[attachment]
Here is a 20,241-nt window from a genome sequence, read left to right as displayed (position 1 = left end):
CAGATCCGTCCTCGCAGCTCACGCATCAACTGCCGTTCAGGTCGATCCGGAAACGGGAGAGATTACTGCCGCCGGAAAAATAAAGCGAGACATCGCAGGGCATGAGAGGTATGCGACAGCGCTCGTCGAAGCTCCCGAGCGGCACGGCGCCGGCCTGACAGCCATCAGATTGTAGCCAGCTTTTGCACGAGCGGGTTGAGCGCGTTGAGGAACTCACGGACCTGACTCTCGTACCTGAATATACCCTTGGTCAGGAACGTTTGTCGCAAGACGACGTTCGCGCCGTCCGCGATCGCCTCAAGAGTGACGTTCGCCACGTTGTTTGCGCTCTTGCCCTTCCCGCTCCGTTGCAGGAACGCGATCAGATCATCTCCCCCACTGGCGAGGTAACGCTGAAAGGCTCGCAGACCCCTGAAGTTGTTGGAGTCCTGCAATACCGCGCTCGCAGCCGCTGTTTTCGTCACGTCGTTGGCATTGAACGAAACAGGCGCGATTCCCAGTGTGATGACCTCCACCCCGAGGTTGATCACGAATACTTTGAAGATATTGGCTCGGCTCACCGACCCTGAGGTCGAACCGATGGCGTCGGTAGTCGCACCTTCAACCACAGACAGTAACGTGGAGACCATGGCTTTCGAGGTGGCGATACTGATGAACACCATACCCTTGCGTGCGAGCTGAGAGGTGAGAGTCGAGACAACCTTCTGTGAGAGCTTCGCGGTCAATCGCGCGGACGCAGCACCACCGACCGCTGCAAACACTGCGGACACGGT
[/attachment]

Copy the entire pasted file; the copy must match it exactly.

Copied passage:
Here is a 20,241-nt window from a genome sequence, read left to right as displayed (position 1 = left end):
CAGATCCGTCCTCGCAGCTCACGCATCAACTGCCGTTCAGGTCGATCCGGAAACGGGAGAGATTACTGCCGCCGGAAAAATAAAGCGAGACATCGCAGGGCATGAGAGGTATGCGACAGCGCTCGTCGAAGCTCCCGAGCGGCACGGCGCCGGCCTGACAGCCATCAGATTGTAGCCAGCTTTTGCACGAGCGGGTTGAGCGCGTTGAGGAACTCACGGACCTGACTCTCGTACCTGAATATACCCTTGGTCAGGAACGTTTGTCGCAAGACGACGTTCGCGCCGTCCGCGATCGCCTCAAGAGTGACGTTCGCCACGTTGTTTGCGCTCTTGCCCTTCCCGCTCCGTTGCAGGAACGCGATCAGATCATCTCCCCCACTGGCGAGGTAACGCTGAAAGGCTCGCAGACCCCTGAAGTTGTTGGAGTCCTGCAATACCGCGCTCGCAGCCGCTGTTTTCGTCACGTCGTTGGCATTGAACGAAACAGGCGCGATTCCCAGTGTGATGACCTCCACCCCGAGGTTGATCACGAATACTTTGAAGATATTGGCTCGGCTCACCGACCCTGAGGTCGAACCGATGGCGTCGGTAGTCGCACCTTCAACCACAGACAGTAACGTGGAGACCATGGCTTTCGAGGTGGCGATACTGATGAACACCATACCCTTGCGTGCGAGCTGAGAGGTGAGAGTCGAGACAACCTTCTGTGAGAGCTTCGCGGTCAATCGCGCGGACGCAGCACCACCGACCGCTGCAAACACTGCGGACACGGT